The oldest rocks of the Malvern Hills date from 600-800 million years ago, the Pre-Cambrian period. These hills are made of some of the oldest igneous rocks in Great Britain, which stand above younger limestone deposits that now surround them in the plains to the west and east. Moreover, there are numerous springs, lakes and quarries adding to the variety of the landscape.
The spine of the Malvern Hills lies along the "Malvern Fault" which is one of Britain's major lines of structural weakness. The igneous rocks forming the core of the Malvern Hills was first created over 600 million years ago. About 610 million years ago, some of this rock underwent further transformation during violent volcanic activity where the rock was heated and compressed. Both these kinds of rock can be seen at British Camp. Then 570 million years ago volcanic rock was formed, known as the "Warren House Formation" - and this can be seen as a purple-blue basalt at Clutters Cave.
About 430 million years ago, the area was covered by a warm, coral sea which gradually deposited sandstone and limestone over the top of all the other rocks. Three hundred million years ago there was a violent collision with another tectonic plate and this pushed the old igneous rock up into the string of hills, with small fissures creating the individual hills and passes between them. This geological movement is known as the "Cheltenham Drive" and the resulting vertical strata can be seen and studied at Gullet Quarry.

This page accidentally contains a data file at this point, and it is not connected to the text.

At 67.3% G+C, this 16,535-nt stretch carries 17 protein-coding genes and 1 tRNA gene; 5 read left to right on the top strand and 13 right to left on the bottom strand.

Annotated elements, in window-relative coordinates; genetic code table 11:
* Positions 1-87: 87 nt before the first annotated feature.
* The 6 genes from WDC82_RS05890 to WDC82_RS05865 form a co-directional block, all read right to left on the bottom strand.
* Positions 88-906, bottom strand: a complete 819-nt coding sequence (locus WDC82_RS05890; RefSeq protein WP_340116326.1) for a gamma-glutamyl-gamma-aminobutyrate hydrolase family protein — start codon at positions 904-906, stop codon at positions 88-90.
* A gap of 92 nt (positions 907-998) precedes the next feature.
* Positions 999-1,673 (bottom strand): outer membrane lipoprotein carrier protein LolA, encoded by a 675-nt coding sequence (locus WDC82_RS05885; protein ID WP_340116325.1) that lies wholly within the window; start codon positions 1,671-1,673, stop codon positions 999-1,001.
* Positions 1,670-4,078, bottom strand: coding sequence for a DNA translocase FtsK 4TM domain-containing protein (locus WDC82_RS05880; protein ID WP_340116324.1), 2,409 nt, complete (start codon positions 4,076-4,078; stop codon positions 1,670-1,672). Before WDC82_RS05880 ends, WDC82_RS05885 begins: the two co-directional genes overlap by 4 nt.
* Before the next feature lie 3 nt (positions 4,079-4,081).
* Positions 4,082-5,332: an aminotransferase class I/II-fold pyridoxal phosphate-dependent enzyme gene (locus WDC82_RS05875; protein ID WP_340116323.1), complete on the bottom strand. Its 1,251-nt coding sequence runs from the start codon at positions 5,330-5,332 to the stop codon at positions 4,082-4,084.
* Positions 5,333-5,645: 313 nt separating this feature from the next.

Some 270 million years ago, the Malvern Hills were located near the equator in a desert environment. The limestone was gradually eroded to leave the hard igneous rock. Then, 225 million years ago, more sandstone and mudstone was deposited on the eastern side of the hills, creating the particularly fertile Severn Plain and Vale of Evesham.
Igneous rocks are formed from molten rock and therefore do not contain fossils, and in any case, the rock was formed before animals which could leave fossils existed. However, fossils can be found on the lower slopes of the Hills in the limestone layers.
Find out more information at the Malvern Hills GeoCentre, a visitor centre on the Malvern Hills which has wall maps and lots of other information about the geology of this area including guides to buy. Further information online can be obtained from The Herefordshire and Worcestershire Earth Heritage Trust which is a non-profit organisation that records and protects geology and landscape, and engages in educational programmes to raise awareness of the Earth Heritage. The great variety of rocks in the Herefordshire and Worcestershire yields outstanding fossils and minerals, and they give rise to wonderful scenery. The Trust is committed to promoting and safeguarding these assets for all the residents of, and visitors to, the area.